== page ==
Monday, 29 September 2008

My latest new toy

Every September, my job requires my entire department to spend two weeks away from home with our new graduate recruits. This ends up being an expensive fortnight for me, as I always seem to come home with some new piece of gadgetry. Two years ago, it was an iPod docking station. Last year, I broke the trend by buying clothes instead (a whole new winter wardrobe). This year, it was this.

It's the most incredible piece of kit. It's about the size of a slim paperback, and with the leather effect cover on, it really feels as though you're holding something akin to a book. It comes with 100 free books - they have to be out of copyright, so it's an eclectic mix of classics, many of which I expect to read for the first time over the coming months.

You can download books from the Waterstone's website, which I haven't tried yet. What I have done, though, is to download a couple of free pdfs - one of them being the document by Bishop O'Donoghue that I referred to yesterday.

The other was a piece of legislation that I needed for teaching - all 766 pages of it. I was able to set electronic bookmarks for the sections that I needed to refer to, and it was very easy to flick through it as I taught. I love the way you set a bookmark as well - you fold down the virtual corner of the virtual page! (Not something I'd ever do on a real book, mind you...)

The battery life is brilliant - it charges through the USB cable when you connect it to your computer, and after I had it switched on for most of the day, flicking extensively between pages as I taught, the battery indicator still had the maximum number of bars on it by the end of the day. This is largely due to the technology which the reader uses - the screen is not backlit, and the print is a special type of electronic ink which apparently only uses power when the page is being turned.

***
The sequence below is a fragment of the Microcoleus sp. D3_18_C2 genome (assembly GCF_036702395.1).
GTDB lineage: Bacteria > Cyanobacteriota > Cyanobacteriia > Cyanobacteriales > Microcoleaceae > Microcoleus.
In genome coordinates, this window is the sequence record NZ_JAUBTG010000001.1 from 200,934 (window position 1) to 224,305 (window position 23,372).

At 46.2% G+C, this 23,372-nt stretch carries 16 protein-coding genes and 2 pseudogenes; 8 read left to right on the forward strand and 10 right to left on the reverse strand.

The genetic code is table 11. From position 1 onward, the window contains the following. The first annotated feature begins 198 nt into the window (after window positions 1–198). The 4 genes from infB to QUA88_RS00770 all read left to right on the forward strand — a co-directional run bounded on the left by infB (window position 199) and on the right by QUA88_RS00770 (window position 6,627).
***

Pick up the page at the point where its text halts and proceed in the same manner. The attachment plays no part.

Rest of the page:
Unlike a computer screen, the screen on this thing can be viewed from any angle, and you can read it clearly even in direct sunlight. It doesn't flicker, and so is much easier on the eye than a computer monitor.

I also find it very intuitive and easy to use, both when loading stuff onto it from my computer (simple drag and drop from the e-library software provided, and it's easy to import pdf files into the library as well) and when reading material on the screen. I can see this being something that goes everywhere with me, along with other essentials like my mobile phone and my wallet.

For me, this will never replace actual books - I love the feel of a book in my hands and the look of it on the shelf, and I wouldn't feel comfortable taking this thing in the bath, which is one of my favourite places for reading for relaxation. But it will give me access to a lot of stuff that I wouldn't otherwise have read, it'll save me from lugging huge numbers of heavy books around for teaching or when going on holiday, and it'll mean I'm never caught short of reading material.

1 comment:

Anonymous said...

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Thank you.

We the undersigned petition the Prime Minister to deny any extension planned for the 1967 Abortion Act to Northern Ireland, as we believe in the right to life.

Submitted by Miss A Burt – Deadline to sign up by: 11 March 2009 –